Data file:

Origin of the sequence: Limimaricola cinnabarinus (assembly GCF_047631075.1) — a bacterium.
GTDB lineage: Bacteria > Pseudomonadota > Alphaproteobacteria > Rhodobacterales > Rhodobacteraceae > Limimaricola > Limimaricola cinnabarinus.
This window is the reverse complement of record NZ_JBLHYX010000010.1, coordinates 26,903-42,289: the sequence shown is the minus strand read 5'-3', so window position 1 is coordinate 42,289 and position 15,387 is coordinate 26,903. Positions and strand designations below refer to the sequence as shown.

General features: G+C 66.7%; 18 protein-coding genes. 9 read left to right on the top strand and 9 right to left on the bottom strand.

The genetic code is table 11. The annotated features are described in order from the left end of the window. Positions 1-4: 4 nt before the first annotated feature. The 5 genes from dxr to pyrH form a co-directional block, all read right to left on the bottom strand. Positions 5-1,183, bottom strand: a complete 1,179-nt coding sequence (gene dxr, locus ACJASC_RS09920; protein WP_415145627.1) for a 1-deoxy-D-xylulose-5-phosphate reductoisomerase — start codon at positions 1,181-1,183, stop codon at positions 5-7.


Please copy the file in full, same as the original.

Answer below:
Origin of the sequence: Limimaricola cinnabarinus (assembly GCF_047631075.1) — a bacterium.
GTDB lineage: Bacteria > Pseudomonadota > Alphaproteobacteria > Rhodobacterales > Rhodobacteraceae > Limimaricola > Limimaricola cinnabarinus.
This window is the reverse complement of record NZ_JBLHYX010000010.1, coordinates 26,903-42,289: the sequence shown is the minus strand read 5'-3', so window position 1 is coordinate 42,289 and position 15,387 is coordinate 26,903. Positions and strand designations below refer to the sequence as shown.

General features: G+C 66.7%; 18 protein-coding genes. 9 read left to right on the top strand and 9 right to left on the bottom strand.

The genetic code is table 11. The annotated features are described in order from the left end of the window. Positions 1-4: 4 nt before the first annotated feature. The 5 genes from dxr to pyrH form a co-directional block, all read right to left on the bottom strand. Positions 5-1,183, bottom strand: a complete 1,179-nt coding sequence (gene dxr, locus ACJASC_RS09920; protein WP_415145627.1) for a 1-deoxy-D-xylulose-5-phosphate reductoisomerase — start codon at positions 1,181-1,183, stop codon at positions 5-7.